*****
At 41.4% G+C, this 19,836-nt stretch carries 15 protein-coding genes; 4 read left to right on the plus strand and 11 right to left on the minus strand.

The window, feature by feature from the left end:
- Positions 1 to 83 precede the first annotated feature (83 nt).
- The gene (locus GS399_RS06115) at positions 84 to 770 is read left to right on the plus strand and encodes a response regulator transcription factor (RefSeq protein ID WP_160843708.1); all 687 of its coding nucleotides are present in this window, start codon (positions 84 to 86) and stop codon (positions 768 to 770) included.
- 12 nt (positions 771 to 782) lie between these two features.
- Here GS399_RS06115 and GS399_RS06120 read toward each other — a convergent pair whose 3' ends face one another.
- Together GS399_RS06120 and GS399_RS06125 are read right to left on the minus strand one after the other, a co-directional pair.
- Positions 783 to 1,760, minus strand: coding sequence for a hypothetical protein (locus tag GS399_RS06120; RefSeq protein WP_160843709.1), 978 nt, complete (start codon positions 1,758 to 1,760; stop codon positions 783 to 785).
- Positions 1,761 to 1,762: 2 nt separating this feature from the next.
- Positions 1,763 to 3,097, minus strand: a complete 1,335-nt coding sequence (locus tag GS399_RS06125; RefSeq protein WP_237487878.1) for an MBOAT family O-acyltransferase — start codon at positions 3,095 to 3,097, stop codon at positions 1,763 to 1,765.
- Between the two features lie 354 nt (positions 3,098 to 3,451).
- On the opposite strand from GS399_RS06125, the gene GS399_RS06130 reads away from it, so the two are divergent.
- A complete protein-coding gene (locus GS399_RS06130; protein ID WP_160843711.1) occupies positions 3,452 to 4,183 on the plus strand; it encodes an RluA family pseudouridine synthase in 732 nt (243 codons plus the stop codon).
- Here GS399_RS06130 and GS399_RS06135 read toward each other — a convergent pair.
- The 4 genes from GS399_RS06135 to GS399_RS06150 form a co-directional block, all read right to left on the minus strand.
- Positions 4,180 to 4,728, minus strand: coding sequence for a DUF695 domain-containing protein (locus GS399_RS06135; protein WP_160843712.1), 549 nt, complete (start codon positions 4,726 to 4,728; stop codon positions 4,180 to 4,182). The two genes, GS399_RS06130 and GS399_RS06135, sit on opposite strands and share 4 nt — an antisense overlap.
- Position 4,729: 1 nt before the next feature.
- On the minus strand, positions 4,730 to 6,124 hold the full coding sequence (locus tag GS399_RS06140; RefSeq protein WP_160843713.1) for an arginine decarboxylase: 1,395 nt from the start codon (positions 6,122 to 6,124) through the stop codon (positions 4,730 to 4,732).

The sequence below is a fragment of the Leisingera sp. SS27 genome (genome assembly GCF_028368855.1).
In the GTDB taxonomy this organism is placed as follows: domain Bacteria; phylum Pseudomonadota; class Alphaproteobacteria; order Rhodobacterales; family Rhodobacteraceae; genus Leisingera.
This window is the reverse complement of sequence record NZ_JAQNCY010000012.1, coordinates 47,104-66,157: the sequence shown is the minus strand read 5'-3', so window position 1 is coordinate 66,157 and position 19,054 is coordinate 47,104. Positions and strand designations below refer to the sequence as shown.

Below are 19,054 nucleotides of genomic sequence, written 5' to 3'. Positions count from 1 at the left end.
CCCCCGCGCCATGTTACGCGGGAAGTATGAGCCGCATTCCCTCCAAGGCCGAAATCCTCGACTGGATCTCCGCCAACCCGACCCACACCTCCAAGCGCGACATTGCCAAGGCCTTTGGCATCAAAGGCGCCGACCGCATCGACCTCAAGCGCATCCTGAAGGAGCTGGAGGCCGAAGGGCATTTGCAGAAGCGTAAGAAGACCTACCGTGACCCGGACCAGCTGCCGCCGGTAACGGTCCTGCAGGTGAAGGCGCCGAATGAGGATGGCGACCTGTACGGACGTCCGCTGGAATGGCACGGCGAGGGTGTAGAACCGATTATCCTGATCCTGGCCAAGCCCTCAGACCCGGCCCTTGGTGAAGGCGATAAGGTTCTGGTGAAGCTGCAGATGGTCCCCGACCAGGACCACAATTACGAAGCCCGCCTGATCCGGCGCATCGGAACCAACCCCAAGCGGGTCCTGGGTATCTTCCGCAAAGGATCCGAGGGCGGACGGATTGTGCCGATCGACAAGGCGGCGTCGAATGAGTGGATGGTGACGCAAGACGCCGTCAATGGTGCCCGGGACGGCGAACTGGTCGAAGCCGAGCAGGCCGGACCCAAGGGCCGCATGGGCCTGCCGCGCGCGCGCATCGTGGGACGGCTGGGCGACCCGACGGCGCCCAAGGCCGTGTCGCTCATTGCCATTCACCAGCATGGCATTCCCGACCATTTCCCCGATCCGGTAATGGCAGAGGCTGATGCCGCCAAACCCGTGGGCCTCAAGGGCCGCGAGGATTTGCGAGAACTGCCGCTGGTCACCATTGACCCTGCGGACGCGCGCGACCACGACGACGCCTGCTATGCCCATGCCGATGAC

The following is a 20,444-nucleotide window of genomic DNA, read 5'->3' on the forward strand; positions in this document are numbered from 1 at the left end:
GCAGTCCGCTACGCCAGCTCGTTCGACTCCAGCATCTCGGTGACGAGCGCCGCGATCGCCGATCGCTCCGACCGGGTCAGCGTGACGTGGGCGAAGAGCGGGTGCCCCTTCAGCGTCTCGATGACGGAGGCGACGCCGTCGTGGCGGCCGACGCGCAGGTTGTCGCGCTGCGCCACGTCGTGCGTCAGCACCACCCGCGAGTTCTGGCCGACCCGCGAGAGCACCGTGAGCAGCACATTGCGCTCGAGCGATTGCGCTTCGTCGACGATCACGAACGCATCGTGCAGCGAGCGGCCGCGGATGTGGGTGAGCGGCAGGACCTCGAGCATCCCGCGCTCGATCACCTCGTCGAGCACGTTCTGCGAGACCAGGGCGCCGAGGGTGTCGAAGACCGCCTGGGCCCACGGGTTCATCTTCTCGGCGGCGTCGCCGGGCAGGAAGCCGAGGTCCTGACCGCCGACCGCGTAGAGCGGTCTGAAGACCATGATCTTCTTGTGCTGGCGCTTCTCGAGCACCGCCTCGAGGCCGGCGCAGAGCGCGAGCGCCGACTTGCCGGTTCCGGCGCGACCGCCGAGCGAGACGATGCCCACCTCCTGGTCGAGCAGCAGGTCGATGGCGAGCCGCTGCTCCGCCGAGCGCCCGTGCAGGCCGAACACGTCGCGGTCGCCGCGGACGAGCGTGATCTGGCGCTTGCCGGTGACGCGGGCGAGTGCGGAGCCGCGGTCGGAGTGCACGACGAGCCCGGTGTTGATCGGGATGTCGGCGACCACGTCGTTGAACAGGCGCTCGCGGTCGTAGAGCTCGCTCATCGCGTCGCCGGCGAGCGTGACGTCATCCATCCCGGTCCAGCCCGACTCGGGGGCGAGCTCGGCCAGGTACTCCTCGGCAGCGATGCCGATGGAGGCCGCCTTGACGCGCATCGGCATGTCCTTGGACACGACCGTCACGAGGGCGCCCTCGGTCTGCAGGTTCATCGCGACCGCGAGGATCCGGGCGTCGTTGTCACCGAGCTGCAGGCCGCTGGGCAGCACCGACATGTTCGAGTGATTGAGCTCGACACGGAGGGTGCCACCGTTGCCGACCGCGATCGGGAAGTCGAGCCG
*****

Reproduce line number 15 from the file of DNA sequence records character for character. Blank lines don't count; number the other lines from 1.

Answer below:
- The 4 genes from GS399_RS06135 to GS399_RS06150 form a co-directional block, all read right to left on the minus strand.